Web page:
The question is, does this plaque affect their science? There is an ongoing debate going on over science & religion conflict or accommodation (see Jerry Coyne, Chris Mooney, Ken Miller, and just today, a thoughtful post from Sean Carroll). I will have a separate post on this stuff later. But here I wanted to address this question in light of science at the Vatican observatory. Vatican astronomers are certainly accomodationists and their papers are being published in peer-reviewed astronomy journals. Should we (as scientists) have a problem with their plaque and with their beliefs? As long as their science (not necessarily their whole worldview) does not bring in any supernatural assumptions and it goes through the standard peer-reviewed system - like any other work, it should be fine. Is it really a problem if they call their scientific observations, secondary causes?
The target tonight is three spiral galaxies — Nos. 3165, 3166, 3169 in the New General Catalog — lying about 60 million light-years from Earth, a little south of the constellation Leo. Sitting at a desk near Dr. Corbally is Aileen O’Donoghue, an astronomer from St. Lawrence University in Canton, N.Y., who is interested in how these gravitational masses tug at one another, creating the stellar equivalent of tides.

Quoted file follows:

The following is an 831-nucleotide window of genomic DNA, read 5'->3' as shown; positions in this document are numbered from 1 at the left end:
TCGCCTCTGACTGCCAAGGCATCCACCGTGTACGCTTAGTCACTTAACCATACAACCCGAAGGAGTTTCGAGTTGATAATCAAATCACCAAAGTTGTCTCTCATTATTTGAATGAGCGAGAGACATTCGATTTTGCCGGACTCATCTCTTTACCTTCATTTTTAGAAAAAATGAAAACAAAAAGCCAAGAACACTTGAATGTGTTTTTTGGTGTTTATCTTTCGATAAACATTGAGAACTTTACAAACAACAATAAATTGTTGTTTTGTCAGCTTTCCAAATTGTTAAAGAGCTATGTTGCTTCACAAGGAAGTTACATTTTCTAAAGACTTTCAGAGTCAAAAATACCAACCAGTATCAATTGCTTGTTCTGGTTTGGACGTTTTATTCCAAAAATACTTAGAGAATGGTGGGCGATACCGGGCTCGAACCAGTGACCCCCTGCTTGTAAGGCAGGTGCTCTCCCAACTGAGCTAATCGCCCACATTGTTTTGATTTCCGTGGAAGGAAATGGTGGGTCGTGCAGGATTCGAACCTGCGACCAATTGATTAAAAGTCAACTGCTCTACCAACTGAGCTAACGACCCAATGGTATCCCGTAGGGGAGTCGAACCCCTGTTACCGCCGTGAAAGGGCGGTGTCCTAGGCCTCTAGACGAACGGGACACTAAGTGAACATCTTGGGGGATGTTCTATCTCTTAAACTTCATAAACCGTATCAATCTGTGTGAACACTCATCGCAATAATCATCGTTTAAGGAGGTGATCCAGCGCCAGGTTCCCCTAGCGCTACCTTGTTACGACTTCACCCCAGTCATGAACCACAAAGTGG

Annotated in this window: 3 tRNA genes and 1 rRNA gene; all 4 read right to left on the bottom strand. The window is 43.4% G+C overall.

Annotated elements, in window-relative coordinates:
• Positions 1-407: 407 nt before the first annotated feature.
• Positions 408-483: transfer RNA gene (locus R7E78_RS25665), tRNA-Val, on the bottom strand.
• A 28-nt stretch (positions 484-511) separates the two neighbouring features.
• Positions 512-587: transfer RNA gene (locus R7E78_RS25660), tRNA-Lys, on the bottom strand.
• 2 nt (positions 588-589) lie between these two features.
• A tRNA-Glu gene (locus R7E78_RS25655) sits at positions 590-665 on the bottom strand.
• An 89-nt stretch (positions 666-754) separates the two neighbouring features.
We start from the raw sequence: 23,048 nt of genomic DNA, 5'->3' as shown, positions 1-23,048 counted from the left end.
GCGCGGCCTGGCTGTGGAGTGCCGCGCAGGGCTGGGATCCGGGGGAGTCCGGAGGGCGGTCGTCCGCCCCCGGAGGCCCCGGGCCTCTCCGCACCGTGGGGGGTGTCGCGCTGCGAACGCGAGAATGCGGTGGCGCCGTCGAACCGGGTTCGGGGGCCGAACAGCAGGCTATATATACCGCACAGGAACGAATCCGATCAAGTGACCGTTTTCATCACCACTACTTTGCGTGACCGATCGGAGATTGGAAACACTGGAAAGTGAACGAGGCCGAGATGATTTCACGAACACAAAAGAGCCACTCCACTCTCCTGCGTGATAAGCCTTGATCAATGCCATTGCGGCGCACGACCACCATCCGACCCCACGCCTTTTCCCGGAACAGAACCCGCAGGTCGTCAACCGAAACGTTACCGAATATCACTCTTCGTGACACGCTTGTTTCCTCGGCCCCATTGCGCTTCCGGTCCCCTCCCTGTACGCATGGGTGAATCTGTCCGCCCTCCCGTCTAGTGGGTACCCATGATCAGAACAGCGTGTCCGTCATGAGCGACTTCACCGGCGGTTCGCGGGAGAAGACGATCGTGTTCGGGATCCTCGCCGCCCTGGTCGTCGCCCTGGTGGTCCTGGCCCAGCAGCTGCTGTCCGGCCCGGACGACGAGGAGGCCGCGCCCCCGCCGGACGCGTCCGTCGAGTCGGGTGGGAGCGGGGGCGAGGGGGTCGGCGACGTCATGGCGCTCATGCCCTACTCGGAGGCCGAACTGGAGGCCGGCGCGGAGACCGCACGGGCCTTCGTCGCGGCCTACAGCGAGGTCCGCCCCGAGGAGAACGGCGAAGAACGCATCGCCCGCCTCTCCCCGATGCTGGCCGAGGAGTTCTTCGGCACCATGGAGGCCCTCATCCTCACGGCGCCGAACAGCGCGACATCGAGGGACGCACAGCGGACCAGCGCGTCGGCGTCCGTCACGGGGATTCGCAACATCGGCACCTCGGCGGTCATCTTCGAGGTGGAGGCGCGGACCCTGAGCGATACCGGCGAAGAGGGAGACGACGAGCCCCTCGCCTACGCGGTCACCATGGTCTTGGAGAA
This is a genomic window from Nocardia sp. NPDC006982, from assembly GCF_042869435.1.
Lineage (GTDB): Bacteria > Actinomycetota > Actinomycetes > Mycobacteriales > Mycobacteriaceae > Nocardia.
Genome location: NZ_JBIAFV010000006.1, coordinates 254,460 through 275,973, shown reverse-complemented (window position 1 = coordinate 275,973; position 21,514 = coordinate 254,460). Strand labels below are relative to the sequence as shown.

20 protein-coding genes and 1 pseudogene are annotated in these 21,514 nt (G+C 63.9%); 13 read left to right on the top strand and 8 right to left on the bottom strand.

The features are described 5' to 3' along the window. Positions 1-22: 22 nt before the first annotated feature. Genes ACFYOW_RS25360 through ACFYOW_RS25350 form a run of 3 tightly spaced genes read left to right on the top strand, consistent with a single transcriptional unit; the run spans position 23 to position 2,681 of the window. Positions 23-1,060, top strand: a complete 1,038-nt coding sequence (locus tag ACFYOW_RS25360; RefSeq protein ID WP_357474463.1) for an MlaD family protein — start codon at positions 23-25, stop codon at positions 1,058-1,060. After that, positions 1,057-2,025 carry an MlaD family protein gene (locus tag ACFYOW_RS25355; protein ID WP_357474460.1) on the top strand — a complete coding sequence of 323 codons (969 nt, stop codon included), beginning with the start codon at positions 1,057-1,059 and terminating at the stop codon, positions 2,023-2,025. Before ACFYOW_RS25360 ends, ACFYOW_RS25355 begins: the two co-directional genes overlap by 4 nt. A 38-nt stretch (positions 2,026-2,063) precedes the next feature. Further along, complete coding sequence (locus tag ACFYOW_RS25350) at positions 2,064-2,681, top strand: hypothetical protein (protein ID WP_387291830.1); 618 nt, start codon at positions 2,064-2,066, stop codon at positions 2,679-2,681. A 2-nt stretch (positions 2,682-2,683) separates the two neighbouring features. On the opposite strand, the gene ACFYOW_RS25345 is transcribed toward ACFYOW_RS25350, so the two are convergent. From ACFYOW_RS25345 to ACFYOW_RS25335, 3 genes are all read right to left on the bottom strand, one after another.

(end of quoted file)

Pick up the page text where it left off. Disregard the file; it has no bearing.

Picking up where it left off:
Back inside the control room she explains how the gravitational tides she is studying might be stellar nurseries. As one galaxy brushes by another, clouds of gas are stirred so violently that they give birth to stars.

In the Vatican Observatory’s annual report, at the point where a corporation might describe its business strategy, is a section delineating the difference between creatio ex nihilo (creation from nothing) and creatio continua: “the fact that at every instant, the continued existence of the universe itself is deliberately willed by God, who in this way is continually causing the universe to remain created.”

Theologians call these “primary causes,” those that flow from the unmoved mover. Sitting atop this eternal platform is another layer, the “secondary causes,” which can be safely left to science.